Next, we focused on 60 designs I pulled from my own sources. These gave an individual grasp quickly and easily, telling us about the individual even before we could focus on the writing involved. Students overwhelmingly decided what they liked about these designs quickly and easily. Not all were winners, and it was easy to see why or why not.
Students found that flashier resumes could quickly give the intent of the designer to the individual who would be hiring them. They agreed that one of these resumes would quickly and easily stand out in a stack of the other resumes.
We finished the discussion by talking about what careers the students wanted to pursue and how they might go about showing that thorough their resumes. Marsha Mills discussed the importance of what you say and how you say it, and the double importance of having a separate resume for web design work and graphic design work, and possible photographic or illustrative jobs. Students left with the clear understanding of how a resume is really a typographic problem, but also how it can affect their overall perception.
This year, Wake Tech Community College has fully vetted College Central Network (CCN)and CollegeCentalNetwork.com as our official hiring network. College Central is one of the most visited entry-level job sites on the Internet. It provides both students and alumni with the ability to search their respective colleges’ or universities’ secure jobs databases, plus CCN’s Jobs Central national job board, with millions of jobs posted to date. The site also features valuable content geared toward entry-level job seekers.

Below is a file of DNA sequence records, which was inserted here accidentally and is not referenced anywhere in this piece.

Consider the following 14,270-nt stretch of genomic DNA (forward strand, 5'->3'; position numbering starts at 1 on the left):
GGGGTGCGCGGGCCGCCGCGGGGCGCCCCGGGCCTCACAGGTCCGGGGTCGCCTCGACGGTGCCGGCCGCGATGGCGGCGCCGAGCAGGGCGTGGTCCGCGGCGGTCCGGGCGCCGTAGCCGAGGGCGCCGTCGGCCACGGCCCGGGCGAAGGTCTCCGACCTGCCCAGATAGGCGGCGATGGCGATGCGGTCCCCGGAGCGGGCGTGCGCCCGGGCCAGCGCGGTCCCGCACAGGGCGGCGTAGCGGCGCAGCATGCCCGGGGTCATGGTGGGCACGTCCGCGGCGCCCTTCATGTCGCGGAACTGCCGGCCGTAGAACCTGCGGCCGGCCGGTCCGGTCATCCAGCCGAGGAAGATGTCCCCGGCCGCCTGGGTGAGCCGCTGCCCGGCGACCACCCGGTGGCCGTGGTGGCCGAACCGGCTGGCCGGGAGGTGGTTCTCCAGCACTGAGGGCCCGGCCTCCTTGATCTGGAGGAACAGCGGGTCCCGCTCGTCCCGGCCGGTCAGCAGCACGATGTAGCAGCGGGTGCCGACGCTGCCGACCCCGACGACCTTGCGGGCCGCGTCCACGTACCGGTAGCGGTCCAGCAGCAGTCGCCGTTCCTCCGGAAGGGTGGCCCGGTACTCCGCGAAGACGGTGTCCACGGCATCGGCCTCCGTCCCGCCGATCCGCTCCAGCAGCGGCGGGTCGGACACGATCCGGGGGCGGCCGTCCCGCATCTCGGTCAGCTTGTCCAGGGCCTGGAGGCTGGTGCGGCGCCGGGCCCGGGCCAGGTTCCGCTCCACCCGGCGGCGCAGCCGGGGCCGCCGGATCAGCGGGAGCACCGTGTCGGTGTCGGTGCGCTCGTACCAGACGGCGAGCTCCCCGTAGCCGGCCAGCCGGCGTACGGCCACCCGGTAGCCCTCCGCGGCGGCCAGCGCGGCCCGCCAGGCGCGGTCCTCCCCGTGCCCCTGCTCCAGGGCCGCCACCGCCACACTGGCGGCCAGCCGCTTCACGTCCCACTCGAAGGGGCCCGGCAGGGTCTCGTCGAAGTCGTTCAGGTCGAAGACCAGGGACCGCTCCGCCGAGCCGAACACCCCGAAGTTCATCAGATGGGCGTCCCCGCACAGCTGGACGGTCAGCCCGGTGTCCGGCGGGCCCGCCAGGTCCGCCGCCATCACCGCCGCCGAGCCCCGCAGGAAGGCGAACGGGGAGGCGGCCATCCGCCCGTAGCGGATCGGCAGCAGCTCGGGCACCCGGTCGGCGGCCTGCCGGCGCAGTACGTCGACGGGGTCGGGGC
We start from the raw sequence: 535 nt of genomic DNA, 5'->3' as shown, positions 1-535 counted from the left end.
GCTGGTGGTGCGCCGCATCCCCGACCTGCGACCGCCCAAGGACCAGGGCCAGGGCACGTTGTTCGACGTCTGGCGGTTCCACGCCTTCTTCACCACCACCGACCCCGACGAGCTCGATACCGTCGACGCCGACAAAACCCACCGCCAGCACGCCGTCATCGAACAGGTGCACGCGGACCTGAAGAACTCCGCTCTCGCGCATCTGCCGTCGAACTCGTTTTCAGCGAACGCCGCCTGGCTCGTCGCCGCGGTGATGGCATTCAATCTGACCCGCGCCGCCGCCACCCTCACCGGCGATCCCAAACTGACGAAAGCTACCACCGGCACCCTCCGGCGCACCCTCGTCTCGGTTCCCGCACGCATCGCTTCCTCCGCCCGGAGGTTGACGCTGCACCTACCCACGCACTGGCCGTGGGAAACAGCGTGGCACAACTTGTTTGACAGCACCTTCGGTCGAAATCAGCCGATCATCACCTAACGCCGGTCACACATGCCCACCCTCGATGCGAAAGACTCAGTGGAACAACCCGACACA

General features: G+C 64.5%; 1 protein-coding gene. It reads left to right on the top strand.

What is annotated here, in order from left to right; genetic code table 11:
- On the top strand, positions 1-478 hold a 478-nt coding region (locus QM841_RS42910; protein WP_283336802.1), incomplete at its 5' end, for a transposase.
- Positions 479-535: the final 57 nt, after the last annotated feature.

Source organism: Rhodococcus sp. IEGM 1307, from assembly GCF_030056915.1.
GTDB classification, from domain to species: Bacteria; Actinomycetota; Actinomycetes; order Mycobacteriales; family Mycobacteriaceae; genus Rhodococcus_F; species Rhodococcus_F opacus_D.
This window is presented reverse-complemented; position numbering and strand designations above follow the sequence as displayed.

In an effort to get the word out to students, the school has requested that the Advertising and Graphic Design Department run the materials in our classes as a project or extra credit project. Out of 4 potential candidates, 2 final winners were both chosen from my class: Kristine Kelly and Heather Heffner.
Its always a pleasure to create projects that the school can use. It was doubly good to see actual flyers hanging around the school. We were allowed to use the new Wake Tech Logo, and the students were able to add QR codes to the flyers, which was a really nice surprise. I think it earned us some extra points.
A special thank you to Rhonda Pickett for working with us on this job. The Advertising and Graphic Design Department at Wake Tech is always ready to help, whether its a class run by Tyler Dockery, Marsha Mills, Woody Hayes, or Alison Consol. Go Wake Tech!
NCCCS Conference 2012: Developing Tomorrow’s Community College Leaders: Career Development Approaches that Enable SuccessNC
Monday, Oct 8: 3:15-4:15
Developing Tomorrow’s Community College Leaders: Career Development Approaches that Enable SuccessNC
- Community college-based grow-your-own programs